With זמּותי David begins his confession of how Jahve found him to be, instead of finding anything punishable in him. This word is either an infinitive like חנּות (Psalm 77:10) with the regular ultima accentuation, formed after the manner of the הל verbs, - in accordance with which Hitzig renders it: my thinking does not overstep my mouth, - or even 1 pers. praet., which is properly Milel, but does also occur as Milra, e.g., Deuteronomy 32:41; Isaiah 44:16 (vid., on Job 19:17), - according to which Bttcher translates: should I think anything evil, it dare not pass beyond my mouth, - or (since זמם may denote the determination that precedes the act, e.g., Jeremiah 4:28; Lamentations 2:17): I have determined my mouth shall not transgress. This last rendering is opposed by the fact, that עבר by itself in the ethical signification "to transgress" (cf. post-biblical עברה παράβασις) is not the usage of the biblical Hebrew, and that when יעבר־פּי stand close together, פי is presumptively the object. We therefore give the preference to Bttcher's explanation, which renders זמותי as a hypothetical perfect and is favoured by Proverbs 30:32 (which is to be translated: and if thou thinkest evil, (lay) thy hand on thy mouth!). Nevertheless בל יעבר־פי is not the expression of a fact, but of a purpose, as the combination of בל with the future requires it to be taken. The psalmist is able to testify of himself that he so keeps evil thoughts in subjection within him, even when they may arise, that they do not pass beyond his mouth, much less that he should put them into action. But perhaps the psalmist wrote פּיך originally, "my reflecting does not go beyond Thy commandment" (according to Numbers 22:18; 1 Samuel 15:24; Proverbs 8:29), - a meaning better suited, as a result of the search, to the nightly investigation. The ל of לפעלּות fo ל need not be the ל of reference (as to); it is that of the state or condition, as in Psalm 32:6; Psalm 69:22. אדם, as perhaps also in Job 31:33; Hosea 6:7 (if אדם is not there the name of the first man), means, men as they are by nature and habit. בּדבר שׂפתיך does not admit of being connected with לפעלּות: at the doings of the world contrary to Thy revealed will (Hofmann and others); for פּעל בּ cannot mean: to act contrary to any one, but only: to work upon any one, Job 35:6. These words must therefore be regarded as a closer definition, placed first, of the שׁמרתּי which follows: in connection with the doings of men, by virtue of the divine commandment, he has taken care of the paths of the oppressor, viz., not to go in them; 1 Samuel 25:21 is an instance in support of this rendering, where שׁמרתי, as in Job 2:6, means: I have kept (Nabal's possession), not seizing upon it myself. Jerome correctly translates vias latronis; for פּריץ signifies one who breaks in, i.e., one who does damage intentionally and by violence. The confession concerning himself is still continued in Psalm 17:5, for the inf. absol. תּמך, if taken as imperative would express a prayer for constancy, that is alien to the circumstances described. The perfect after בּל is also against such a rendering. It must therefore be taken as inf. historicus, and explained according to Job 23:11, cf. Psalm 41:13. The noun following the inf. absol., which is usually the object, is the subject in this instance, as, e.g., in Job 40:2; Proverbs 17:12; Ecclesiastes 4:2, and frequently. It is אשׁוּרי, and not אשּׁוּרי, אשׁור (a step) never having the שׁ dageshed, except in Psalm 17:11 and Job 31:7.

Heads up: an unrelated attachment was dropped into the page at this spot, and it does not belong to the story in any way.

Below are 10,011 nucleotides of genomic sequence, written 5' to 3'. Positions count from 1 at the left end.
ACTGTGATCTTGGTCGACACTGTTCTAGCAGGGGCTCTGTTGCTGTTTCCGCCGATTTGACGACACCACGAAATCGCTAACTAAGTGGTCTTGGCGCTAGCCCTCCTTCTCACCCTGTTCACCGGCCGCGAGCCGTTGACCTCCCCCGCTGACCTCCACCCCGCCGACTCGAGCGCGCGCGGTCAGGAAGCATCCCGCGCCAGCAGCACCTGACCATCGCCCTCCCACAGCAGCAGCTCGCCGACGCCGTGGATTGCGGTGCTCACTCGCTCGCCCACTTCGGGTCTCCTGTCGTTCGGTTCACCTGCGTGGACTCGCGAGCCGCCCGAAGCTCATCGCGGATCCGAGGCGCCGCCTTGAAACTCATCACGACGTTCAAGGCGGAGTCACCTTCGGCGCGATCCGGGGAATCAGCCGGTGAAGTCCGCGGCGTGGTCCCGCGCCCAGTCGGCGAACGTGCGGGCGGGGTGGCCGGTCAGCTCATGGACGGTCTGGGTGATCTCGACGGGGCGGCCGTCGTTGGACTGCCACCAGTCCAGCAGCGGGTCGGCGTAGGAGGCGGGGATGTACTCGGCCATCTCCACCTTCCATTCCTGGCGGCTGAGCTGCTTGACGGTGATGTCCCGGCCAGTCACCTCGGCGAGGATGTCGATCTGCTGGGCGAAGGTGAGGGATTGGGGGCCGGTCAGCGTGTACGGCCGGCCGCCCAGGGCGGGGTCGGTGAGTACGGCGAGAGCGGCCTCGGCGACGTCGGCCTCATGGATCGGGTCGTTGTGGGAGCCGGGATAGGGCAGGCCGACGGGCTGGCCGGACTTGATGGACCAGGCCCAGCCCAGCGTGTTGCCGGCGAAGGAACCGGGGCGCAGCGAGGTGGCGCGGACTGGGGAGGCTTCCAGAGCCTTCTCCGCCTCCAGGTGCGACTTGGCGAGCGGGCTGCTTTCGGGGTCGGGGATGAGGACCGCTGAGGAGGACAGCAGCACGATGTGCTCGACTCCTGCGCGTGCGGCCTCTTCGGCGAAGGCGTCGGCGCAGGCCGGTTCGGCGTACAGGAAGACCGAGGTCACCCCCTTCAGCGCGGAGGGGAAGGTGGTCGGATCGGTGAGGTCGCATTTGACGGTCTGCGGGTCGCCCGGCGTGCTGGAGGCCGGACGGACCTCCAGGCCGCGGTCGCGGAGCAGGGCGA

Psalm 17:11 Parallel Commentaries

Treasury of Scripture Knowledge

compassed

1 Samuel 23:26 And Saul went on this side of the mountain, and David and his men on that side of the mountain...

1 Samuel 24:2,3 Then Saul took three thousand chosen men out of all Israel, and went to seek David and his men on the rocks of the wild goats...

1 Samuel 26:2,3 Then Saul arose, and went down to the wilderness of Ziph, having three thousand chosen men of Israel with him...

set

Psalm 10:8-10 He sits in the lurking places of the villages: in the secret places does he murder the innocent...

Proverbs 6:13,14 He winks with his eyes, he speaks with his feet, he teaches with his fingers...

Cross References
Luke 21:20
"But when you see Jerusalem surrounded by armies, then know that its desolation has come near.

Psalm 37:14
The wicked draw the sword and bend their bows to bring down the poor and needy, to slay those whose way is upright;

Psalm 37:32
The wicked watches for the righteous and seeks to put him to death.

Psalm 56:6
They stir up strife, they lurk; they watch my steps, as they have waited for my life.

Psalm 88:17
They surround me like a flood all day long; they close in on me together.

Jump to Previous
Alert Bowing Cast Circle Compassed Earth Encompassed Eyes Fixed Forcing Ground Round Step Steps Surround Surrounded Throw Track Tracked Turn
Jump to Next
Alert Bowing Cast Circle Compassed Earth Encompassed Eyes Fixed Forcing Ground Round Step Steps Surround Surrounded Throw Track Tracked Turn
Links
Psalm 17:11 NIV
Psalm 17:11 NLT
Psalm 17:11 ESV
Psalm 17:11 NASB
Psalm 17:11 KJV

Psalm 17:11 Bible Apps
Psalm 17:11 Biblia Paralela
Psalm 17:11 Chinese Bible
Psalm 17:11 French Bible
Psalm 17:11 German Bible

Bible Hub

ESV Text Edition: 2016. The Holy Bible, English Standard Version® copyright © 2001 by Crossway Bibles, a publishing ministry of Good News Publishers.
Psalm 17:10
Top of Page
Top of Page